The Pitt News

Students disconnect to connect to people

%28Illustration+by+Raka+Sarkar+%7C+Senior+Staff+Illustrator%29
(Illustration by Raka Sarkar | Senior Staff Illustrator)

(Illustration by Raka Sarkar | Senior Staff Illustrator)

(Illustration by Raka Sarkar | Senior Staff Illustrator)

By Lauren Forsythe | For The Pitt News

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Your social media activity can’t ever really be deleted, Kathleen Bracken learned in her computer science classes at Pitt.

“Usually whenever you click the delete button it’s not actually taking the thing out of memory, it’s not like you take an eraser and you smear it out and it’s gone,” Bracken said. “It’s still there and around if you know how to find it.”

Bracken — a sophomore majoring in electrical engineering and minoring in computer science — never liked the idea of mass communication over social media and prefers the anonymity and mystery that comes from abstaining from social media entirely. And she isn’t alone — although social media seems to be an inescapable part of daily life on campus, there are a number of students that are not interested in using it.

Richard Xu, a first-year student studying computer science, doesn’t use any social media at all. Abstaining from social media allows him to have time to himself, he finds, giving him the ability to clear his head without getting caught up in what everyone else is doing.

“I think that getting to be alone and out of the white space and then truly getting to appreciate nature or not having different drama, it really gives you a clear headspace and it infuses a sense of calm and peace,” Xu said

Xu chose to abstain from using social media back in high school because he felt the judgment and comparison that comes with social media would not be good for him. He continues to not use social media today because he believes it devalues communication.

“I think that there is a lot of value that gets taken away when we communicate digitally — you can’t communicate emotions or the intentions behind your words,” Xu said. “I want to be able to express myself to people physically. I get to have real personal contact being with somebody.”

Brian Primack, dean of Pitt’s Honors College, has carried out research that shows adults aged 18 to 30 that use social media are more likely to feel isolated or depressed — although it is unclear whether social media causes depression or simply worsens already existing depression.

“Our research has shown, and others have already validated that research, that overall more use of social media has been associated with a lot of negative things like depression and also social isolation, anxiety and eating habits,” Primack said.

The ways in which individuals use social media can also have a large impact on how it affects them, Primack said. Young adults who use several social media platforms, he said, are more likely to be depressed.

“We don’t know exactly why this is at this point, but one possibility is it may be like you’re trying to be friends with nine different groups of people,” Primack said. “It sort of waters down your experience with everybody and it makes it more difficult to be friends with everybody.”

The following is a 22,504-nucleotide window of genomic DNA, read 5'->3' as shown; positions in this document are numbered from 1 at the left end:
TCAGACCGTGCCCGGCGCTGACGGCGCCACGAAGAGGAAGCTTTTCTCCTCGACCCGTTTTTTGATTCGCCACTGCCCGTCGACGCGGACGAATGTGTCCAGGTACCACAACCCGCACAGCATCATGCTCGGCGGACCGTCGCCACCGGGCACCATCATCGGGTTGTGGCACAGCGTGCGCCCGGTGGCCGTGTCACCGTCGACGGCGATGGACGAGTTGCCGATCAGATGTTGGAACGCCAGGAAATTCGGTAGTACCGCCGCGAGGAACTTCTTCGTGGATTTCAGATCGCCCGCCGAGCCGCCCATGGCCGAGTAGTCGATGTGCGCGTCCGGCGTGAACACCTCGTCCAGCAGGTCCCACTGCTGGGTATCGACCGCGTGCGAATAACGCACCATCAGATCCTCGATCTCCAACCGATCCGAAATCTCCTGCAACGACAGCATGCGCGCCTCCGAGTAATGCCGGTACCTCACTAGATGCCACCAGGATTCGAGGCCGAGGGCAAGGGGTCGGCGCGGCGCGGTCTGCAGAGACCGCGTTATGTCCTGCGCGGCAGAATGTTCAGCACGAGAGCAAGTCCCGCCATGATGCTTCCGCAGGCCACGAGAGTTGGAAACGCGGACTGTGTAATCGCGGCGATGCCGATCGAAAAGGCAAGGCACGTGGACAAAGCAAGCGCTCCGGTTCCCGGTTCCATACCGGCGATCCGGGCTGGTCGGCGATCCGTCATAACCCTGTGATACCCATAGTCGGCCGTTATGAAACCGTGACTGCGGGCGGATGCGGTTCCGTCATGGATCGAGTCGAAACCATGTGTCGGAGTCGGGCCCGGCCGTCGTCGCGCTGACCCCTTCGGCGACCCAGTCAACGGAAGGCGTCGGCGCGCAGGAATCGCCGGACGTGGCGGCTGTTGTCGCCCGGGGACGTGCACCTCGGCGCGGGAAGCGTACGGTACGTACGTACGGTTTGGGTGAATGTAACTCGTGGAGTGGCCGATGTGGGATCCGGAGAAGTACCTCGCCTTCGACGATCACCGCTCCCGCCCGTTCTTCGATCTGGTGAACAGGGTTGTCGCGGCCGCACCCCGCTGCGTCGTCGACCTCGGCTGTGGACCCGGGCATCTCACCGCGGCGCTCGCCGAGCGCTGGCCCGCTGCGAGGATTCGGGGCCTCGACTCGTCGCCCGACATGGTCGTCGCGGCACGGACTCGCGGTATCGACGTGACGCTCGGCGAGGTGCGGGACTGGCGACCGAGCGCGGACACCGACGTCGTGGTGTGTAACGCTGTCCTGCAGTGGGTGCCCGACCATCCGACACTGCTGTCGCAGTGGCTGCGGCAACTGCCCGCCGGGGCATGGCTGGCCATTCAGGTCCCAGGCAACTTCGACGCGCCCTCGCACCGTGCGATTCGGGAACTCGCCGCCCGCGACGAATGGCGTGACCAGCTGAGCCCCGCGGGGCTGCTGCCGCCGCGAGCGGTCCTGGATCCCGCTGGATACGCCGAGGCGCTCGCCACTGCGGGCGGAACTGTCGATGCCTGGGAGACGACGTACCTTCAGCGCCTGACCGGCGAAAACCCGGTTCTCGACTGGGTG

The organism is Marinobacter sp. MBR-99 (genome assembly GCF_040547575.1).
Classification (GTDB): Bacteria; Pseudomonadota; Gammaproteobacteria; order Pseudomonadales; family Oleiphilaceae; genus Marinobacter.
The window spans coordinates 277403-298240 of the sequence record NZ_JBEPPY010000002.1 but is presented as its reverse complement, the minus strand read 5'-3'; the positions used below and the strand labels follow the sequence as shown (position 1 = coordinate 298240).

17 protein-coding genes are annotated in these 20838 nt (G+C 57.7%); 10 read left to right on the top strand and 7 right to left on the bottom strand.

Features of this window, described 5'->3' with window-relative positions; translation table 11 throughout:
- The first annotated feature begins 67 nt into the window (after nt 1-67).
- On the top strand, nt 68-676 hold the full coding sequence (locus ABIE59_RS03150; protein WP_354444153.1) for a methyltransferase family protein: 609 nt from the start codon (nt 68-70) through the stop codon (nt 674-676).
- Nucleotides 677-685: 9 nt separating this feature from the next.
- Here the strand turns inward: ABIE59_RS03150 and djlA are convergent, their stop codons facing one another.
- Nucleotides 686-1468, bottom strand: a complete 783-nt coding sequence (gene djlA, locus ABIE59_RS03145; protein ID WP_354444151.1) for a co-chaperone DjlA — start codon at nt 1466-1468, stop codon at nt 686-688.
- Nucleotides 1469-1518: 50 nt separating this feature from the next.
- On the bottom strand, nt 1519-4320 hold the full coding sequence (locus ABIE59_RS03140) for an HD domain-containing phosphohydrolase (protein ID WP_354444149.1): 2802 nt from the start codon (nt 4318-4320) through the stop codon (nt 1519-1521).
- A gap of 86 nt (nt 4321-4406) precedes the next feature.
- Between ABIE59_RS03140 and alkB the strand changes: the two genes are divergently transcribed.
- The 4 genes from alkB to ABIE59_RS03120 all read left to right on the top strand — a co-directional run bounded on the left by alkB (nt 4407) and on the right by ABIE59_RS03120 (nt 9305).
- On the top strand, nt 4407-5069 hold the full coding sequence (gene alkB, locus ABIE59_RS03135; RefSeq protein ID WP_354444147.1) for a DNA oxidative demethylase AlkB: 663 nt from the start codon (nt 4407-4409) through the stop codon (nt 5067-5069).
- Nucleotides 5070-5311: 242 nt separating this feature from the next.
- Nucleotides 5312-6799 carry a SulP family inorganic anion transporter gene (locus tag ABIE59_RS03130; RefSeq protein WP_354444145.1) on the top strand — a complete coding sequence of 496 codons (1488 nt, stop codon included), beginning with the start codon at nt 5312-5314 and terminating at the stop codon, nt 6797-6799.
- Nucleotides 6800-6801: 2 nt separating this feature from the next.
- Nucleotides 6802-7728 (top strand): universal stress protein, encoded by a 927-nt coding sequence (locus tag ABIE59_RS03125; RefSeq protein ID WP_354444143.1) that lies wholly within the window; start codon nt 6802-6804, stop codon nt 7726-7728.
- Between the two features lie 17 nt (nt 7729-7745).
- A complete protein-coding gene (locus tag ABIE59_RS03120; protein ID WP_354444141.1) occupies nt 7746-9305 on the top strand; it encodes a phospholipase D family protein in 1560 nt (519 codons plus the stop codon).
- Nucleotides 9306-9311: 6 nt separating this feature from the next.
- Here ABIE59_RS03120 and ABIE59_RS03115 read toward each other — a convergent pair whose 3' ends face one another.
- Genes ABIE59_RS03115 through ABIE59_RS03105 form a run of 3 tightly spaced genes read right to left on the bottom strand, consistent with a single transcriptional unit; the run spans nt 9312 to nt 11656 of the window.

Reasons other than the threat of depression motivate some students to unplug. Sinjon Bartel, a junior mechanical engineering and computer science major, said he avoids social media because his coursework and job with computers, like Bracken, changed his perspective.

“When you understand something in some way it loses its power over you,” Bartel said. “I’m not saying that social media is this dark power exerting influence, but you sort of remove the mystery of how these things are working and how these connections are being set up.”

Bartel removed social media apps to eliminate the temptation to use them. He said he now only uses Facebook for events and rarely uses Twitter. He still feels like he can be involved in things around campus and with his friends without social media.

“I’m pretty good on seeking out events that I am interested in or want to go to,” Bartel said. “I find that a lot of times the things that I’m happy I ended up at are from the weird flyers I’ll see out on places I drop by for lunch.”

Xu said he similarly never felt left out without social media. He said that not using social media helps him to make decisions on things without being influenced by what others are doing, something he feels that those who use social media struggle with.

“It takes away the difficult time when you have nothing to think about and you need to think about what you truly want. It makes it so that instead of finding out what you truly want, you just do the thing of, ‘I’ll just look at what everyone else wants and you do the same thing,’” Xu said.

Many college students use social media, Primack said, because the multi-billion dollar technology companies strategically craft the sites — with input from designers and psychologists — to keep users coming back. He said those students that choose to not use social media may be making a responsible decision, possibly by recognizing they were beginning to feel addicted. People who abstain from social media, he added, aren’t necessarily odd or antisocial.

“In fact, these people very well may have made a very clear decision — they may have tried out a social media platform and said ‘you know what, that just doesn’t really substitute for me for my real relationships,’” Primack said.

Bracken said social media does have its place, but encourages her peers to realize social media isn’t as vital as many think.

“Not using social media is not the end of the world. You’re not completely out of the loop if you decide not to use it,” Bracken said.

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Students disconnect to connect to people